There is no demonstrated need to introduce a mandatory aggravating factor where the offender was under the influence of drugs or alcohol; The concept of vulnerability should not be expanded as proposed with a new definition; CCL highlights that mandatory sentences for offences committed under the influence of alcohol already in place in the Northern Territory appear to have been unsuccessful in reducing their incidence.
Submission to INSLM review of impact on journalists of section 35p of the ASIO Act 1979 - April 2015
The CCLs reaffirm their strong opposition to the concept of the SIO regime and argue for its repeal. The repeal of the s35P offences flows logically from this position. But even if the SIO is maintained (hopefully more tightly defined and with stronger safeguards), the 5 CCLs would argue for the repeal of s35P offences as unnecessary, draconian and dangerous for our democratic well-being.
The submission identifies a number of key issues in the Bill, including procedural fairness, the broad scope of the proposed legislation, and the potential negative implications for virtual private networks (VPNs), cloud storage providers, and whistleblowers. CCL has provided a number of recommendations addressing these concerns should the Bill continue to proceed through Parliament against CCL’s recommendation.
Submission to the Legal and Constitutional Affairs Legislation Committee's inquiry into the Migration Amendment (Strengthening Biometrics Integrity) Bill 2015 - April 2015
NSWCCL is concerned that the Bill does not contain essential safeguards to limit the collection and retention of additional biometric data, and that the Bill in its current form may disproportionately affect minors, incapable persons and asylum seekers because it removes the requirement for consent and presence of a parent, guardian or independent person for and during the collection of such biometric data.
Submission to PJCIS into the telecommunications (intercept and access) amendment (data retention) Bill 2014 - January 2015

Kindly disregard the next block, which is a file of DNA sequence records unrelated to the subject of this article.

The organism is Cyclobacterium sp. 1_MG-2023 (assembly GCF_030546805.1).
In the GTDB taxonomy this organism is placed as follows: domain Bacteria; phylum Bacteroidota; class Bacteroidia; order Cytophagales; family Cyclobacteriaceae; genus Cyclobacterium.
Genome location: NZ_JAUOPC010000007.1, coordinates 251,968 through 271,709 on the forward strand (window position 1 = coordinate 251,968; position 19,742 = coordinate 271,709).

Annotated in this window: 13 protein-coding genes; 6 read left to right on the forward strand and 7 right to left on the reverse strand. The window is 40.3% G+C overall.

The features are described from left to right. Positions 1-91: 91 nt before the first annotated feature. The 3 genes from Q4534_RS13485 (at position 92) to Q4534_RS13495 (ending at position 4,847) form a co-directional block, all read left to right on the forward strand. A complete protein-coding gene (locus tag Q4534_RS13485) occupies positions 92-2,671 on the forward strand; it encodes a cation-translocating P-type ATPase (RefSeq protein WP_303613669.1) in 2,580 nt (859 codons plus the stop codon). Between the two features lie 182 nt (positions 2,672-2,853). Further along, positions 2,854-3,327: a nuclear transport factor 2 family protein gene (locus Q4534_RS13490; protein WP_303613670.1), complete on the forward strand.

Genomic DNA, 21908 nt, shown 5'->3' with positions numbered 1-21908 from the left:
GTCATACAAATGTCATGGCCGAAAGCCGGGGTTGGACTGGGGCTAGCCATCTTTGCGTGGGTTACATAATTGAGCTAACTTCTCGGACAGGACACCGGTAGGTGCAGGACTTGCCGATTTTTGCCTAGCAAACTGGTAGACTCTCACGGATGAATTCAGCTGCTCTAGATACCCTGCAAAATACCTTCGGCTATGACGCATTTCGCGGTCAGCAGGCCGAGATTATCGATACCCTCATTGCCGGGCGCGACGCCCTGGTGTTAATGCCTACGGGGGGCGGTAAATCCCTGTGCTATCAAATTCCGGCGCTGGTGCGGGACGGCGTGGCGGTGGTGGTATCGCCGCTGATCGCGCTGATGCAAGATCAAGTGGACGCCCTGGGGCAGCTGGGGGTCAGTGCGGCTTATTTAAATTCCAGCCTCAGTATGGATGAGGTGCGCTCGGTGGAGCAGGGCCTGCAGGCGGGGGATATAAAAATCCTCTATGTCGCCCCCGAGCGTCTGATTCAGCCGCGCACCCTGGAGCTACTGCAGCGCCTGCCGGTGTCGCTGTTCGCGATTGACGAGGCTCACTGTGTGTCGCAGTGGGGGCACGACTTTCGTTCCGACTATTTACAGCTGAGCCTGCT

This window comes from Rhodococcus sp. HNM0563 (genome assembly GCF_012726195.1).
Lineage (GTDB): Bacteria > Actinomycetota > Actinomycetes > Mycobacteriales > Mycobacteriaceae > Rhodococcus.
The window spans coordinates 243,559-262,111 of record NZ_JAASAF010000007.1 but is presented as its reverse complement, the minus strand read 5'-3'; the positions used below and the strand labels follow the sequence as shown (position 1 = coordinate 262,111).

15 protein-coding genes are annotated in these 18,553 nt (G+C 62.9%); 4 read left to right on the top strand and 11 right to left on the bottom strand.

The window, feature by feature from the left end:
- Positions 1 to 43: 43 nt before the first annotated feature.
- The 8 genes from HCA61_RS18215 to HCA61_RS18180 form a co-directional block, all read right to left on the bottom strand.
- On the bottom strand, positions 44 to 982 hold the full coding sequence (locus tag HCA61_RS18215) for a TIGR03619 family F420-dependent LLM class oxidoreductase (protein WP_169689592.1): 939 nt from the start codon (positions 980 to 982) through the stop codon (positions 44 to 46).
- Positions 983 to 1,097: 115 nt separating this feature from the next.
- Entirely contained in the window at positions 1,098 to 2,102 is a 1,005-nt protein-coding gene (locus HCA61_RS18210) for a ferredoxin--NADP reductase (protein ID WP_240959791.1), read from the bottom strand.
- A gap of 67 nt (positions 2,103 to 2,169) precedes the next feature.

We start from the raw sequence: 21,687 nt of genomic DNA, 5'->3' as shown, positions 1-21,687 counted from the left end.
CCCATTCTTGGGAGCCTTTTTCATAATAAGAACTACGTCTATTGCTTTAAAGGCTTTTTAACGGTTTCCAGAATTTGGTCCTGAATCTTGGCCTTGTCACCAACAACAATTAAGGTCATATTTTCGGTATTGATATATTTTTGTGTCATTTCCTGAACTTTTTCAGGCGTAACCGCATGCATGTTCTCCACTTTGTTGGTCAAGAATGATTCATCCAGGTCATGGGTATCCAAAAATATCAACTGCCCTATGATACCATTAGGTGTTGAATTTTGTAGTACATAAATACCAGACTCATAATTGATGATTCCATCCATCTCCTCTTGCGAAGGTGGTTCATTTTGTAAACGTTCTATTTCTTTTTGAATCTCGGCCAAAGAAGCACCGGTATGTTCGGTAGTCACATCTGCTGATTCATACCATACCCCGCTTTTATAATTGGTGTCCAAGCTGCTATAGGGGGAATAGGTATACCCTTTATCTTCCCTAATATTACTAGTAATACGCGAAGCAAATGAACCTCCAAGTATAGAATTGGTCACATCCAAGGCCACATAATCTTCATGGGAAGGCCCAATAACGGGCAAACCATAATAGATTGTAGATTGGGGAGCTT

It (mandatory data retention) would be a major negative step for a democracy. It will be a major intrusion every citizen’s right to privacy - including those not suspected of any unlawful activity. This will have major flow-on implications for other freedoms and democratic values. The combined CCLS consider it to be a step too far. We strongly oppose the policy concept and urge the Parliament to reject it.
Submission to the Legal and Constitutional Affairs Committee of the Australian Senate concerning the Migration and Maritime Powers Legislation Amendment (resolving the Asylum Legacy Caseload) Bill 2014 - November 2014
NSWCCL condemns the proposed amendments to the Legislation, as it is clear the changes intend to punish those who seek asylum from persecution, and who arrive in Australia by boat. In doing so, this Bill perpetuates the myth that asylum seekers who arrive by boat are ‘illegal’ and have no legal right to seek asylum.
Submission to the Legal and Constitutional Affairs Committee of the Australian Senate concerning the Migration Amendment (Character and Visa Cancellation Bill) 2014 - October 2014
The whole bill is so full of faults and poor proposals it should be rejected, the NSWCCL's recommendations are detailed in the submission.
Submission to PJCIS Inquiry into the Counter-Terrorism Legislation Amendment (Foreign Fighters) Bill 2014 - October 2014
Councils for civil liberties across Australia (New South Wales Council for Civil Liberties, Liberty Victoria, Queensland Council for Civil Liberties, South Australia Council for Civil Liberties, Australian Council for Civil Liberties) have come together to make a joint submission on the Australian Government’s Counter-Terrorism Legislation Amendment (Foreign Fighters) Bill 2014 (the Bill).
Supplementary Submission to PJCIS Inquiry into the National Security Legislation Amendment Bill (No.1) 2014 - August 2014
Dr Lesley Lynch (NSWCCL Secretary) and Bill Rowlings (Civil Liberties Australia) gave testimony at the inquiry's public hearing on the 18th of August 2014. A supplementary submission was subsequently compiled offering more detailed comment regarding the discard of ministerial oversight of particular intelligence sharing between agencies
Submission to PJCIS Inquiry into the National Security Legislation Amendment Bill (No.1) 2014 - August 2014
The CCLs accept that ASIO and other intelligence and security organisations must have the powers and resources necessary for the protection of national security including protection against the very real threat of terrorist activity in Australia - consistent with democratic values. In our view, persuasive evidence has not been provided to justify some of the new or enhanced security powers being proposed in this Bill.